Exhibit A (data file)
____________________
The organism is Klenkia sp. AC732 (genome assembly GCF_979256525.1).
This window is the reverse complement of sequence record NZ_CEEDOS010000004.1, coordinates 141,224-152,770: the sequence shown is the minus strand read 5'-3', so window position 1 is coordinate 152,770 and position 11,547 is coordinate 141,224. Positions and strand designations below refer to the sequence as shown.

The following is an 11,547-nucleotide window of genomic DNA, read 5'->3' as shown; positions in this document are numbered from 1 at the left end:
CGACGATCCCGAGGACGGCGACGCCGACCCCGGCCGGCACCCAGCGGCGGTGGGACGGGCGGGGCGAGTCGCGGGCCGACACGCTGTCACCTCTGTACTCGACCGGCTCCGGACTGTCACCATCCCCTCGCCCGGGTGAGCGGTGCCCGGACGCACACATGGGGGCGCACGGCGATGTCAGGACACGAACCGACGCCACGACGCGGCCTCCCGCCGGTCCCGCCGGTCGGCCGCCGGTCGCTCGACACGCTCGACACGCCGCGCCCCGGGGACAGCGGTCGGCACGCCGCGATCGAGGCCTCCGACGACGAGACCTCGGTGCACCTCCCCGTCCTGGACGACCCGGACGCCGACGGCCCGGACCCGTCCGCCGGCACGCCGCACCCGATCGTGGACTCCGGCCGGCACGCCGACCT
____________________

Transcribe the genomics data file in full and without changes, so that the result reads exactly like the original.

The organism is Klenkia sp. AC732 (genome assembly GCF_979256525.1).
This window is the reverse complement of sequence record NZ_CEEDOS010000004.1, coordinates 141,224-152,770: the sequence shown is the minus strand read 5'-3', so window position 1 is coordinate 152,770 and position 11,547 is coordinate 141,224. Positions and strand designations below refer to the sequence as shown.

The following is an 11,547-nucleotide window of genomic DNA, read 5'->3' as shown; positions in this document are numbered from 1 at the left end:
CGACGATCCCGAGGACGGCGACGCCGACCCCGGCCGGCACCCAGCGGCGGTGGGACGGGCGGGGCGAGTCGCGGGCCGACACGCTGTCACCTCTGTACTCGACCGGCTCCGGACTGTCACCATCCCCTCGCCCGGGTGAGCGGTGCCCGGACGCACACATGGGGGCGCACGGCGATGTCAGGACACGAACCGACGCCACGACGCGGCCTCCCGCCGGTCCCGCCGGTCGGCCGCCGGTCGCTCGACACGCTCGACACGCCGCGCCCCGGGGACAGCGGTCGGCACGCCGCGATCGAGGCCTCCGACGACGAGACCTCGGTGCACCTCCCCGTCCTGGACGACCCGGACGCCGACGGCCCGGACCCGTCCGCCGGCACGCCGCACCCGATCGTGGACTCCGGCCGGCACGCCGACCT